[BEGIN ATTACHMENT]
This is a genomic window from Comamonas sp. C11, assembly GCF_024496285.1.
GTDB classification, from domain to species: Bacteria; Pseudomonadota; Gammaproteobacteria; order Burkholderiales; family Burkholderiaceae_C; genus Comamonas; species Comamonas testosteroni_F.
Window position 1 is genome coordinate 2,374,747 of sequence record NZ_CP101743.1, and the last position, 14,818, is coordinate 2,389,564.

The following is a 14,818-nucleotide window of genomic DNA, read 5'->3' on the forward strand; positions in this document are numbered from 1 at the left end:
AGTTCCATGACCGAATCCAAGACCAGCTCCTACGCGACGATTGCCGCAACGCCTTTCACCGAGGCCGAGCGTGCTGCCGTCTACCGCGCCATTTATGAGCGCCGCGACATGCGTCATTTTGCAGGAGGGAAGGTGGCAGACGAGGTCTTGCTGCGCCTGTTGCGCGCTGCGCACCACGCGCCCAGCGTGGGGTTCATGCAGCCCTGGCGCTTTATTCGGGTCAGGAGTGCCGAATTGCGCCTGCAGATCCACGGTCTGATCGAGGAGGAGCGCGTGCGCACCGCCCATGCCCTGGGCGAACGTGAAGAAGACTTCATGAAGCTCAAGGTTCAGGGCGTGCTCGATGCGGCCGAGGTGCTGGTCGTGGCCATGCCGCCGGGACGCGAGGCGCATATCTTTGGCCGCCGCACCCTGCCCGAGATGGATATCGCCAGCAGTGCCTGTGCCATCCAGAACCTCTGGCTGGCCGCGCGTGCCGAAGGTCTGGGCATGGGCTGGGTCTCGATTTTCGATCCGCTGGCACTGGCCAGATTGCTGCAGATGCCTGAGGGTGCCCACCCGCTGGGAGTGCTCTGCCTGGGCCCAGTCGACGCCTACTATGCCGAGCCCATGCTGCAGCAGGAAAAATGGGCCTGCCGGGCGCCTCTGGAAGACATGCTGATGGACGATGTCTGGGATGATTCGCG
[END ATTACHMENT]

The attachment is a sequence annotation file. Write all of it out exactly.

This is a genomic window from Comamonas sp. C11, assembly GCF_024496285.1.
GTDB classification, from domain to species: Bacteria; Pseudomonadota; Gammaproteobacteria; order Burkholderiales; family Burkholderiaceae_C; genus Comamonas; species Comamonas testosteroni_F.
Window position 1 is genome coordinate 2,374,747 of sequence record NZ_CP101743.1, and the last position, 14,818, is coordinate 2,389,564.

The following is a 14,818-nucleotide window of genomic DNA, read 5'->3' on the forward strand; positions in this document are numbered from 1 at the left end:
AGTTCCATGACCGAATCCAAGACCAGCTCCTACGCGACGATTGCCGCAACGCCTTTCACCGAGGCCGAGCGTGCTGCCGTCTACCGCGCCATTTATGAGCGCCGCGACATGCGTCATTTTGCAGGAGGGAAGGTGGCAGACGAGGTCTTGCTGCGCCTGTTGCGCGCTGCGCACCACGCGCCCAGCGTGGGGTTCATGCAGCCCTGGCGCTTTATTCGGGTCAGGAGTGCCGAATTGCGCCTGCAGATCCACGGTCTGATCGAGGAGGAGCGCGTGCGCACCGCCCATGCCCTGGGCGAACGTGAAGAAGACTTCATGAAGCTCAAGGTTCAGGGCGTGCTCGATGCGGCCGAGGTGCTGGTCGTGGCCATGCCGCCGGGACGCGAGGCGCATATCTTTGGCCGCCGCACCCTGCCCGAGATGGATATCGCCAGCAGTGCCTGTGCCATCCAGAACCTCTGGCTGGCCGCGCGTGCCGAAGGTCTGGGCATGGGCTGGGTCTCGATTTTCGATCCGCTGGCACTGGCCAGATTGCTGCAGATGCCTGAGGGTGCCCACCCGCTGGGAGTGCTCTGCCTGGGCCCAGTCGACGCCTACTATGCCGAGCCCATGCTGCAGCAGGAAAAATGGGCCTGCCGGGCGCCTCTGGAAGACATGCTGATGGACGATGTCTGGGATGATTCGCG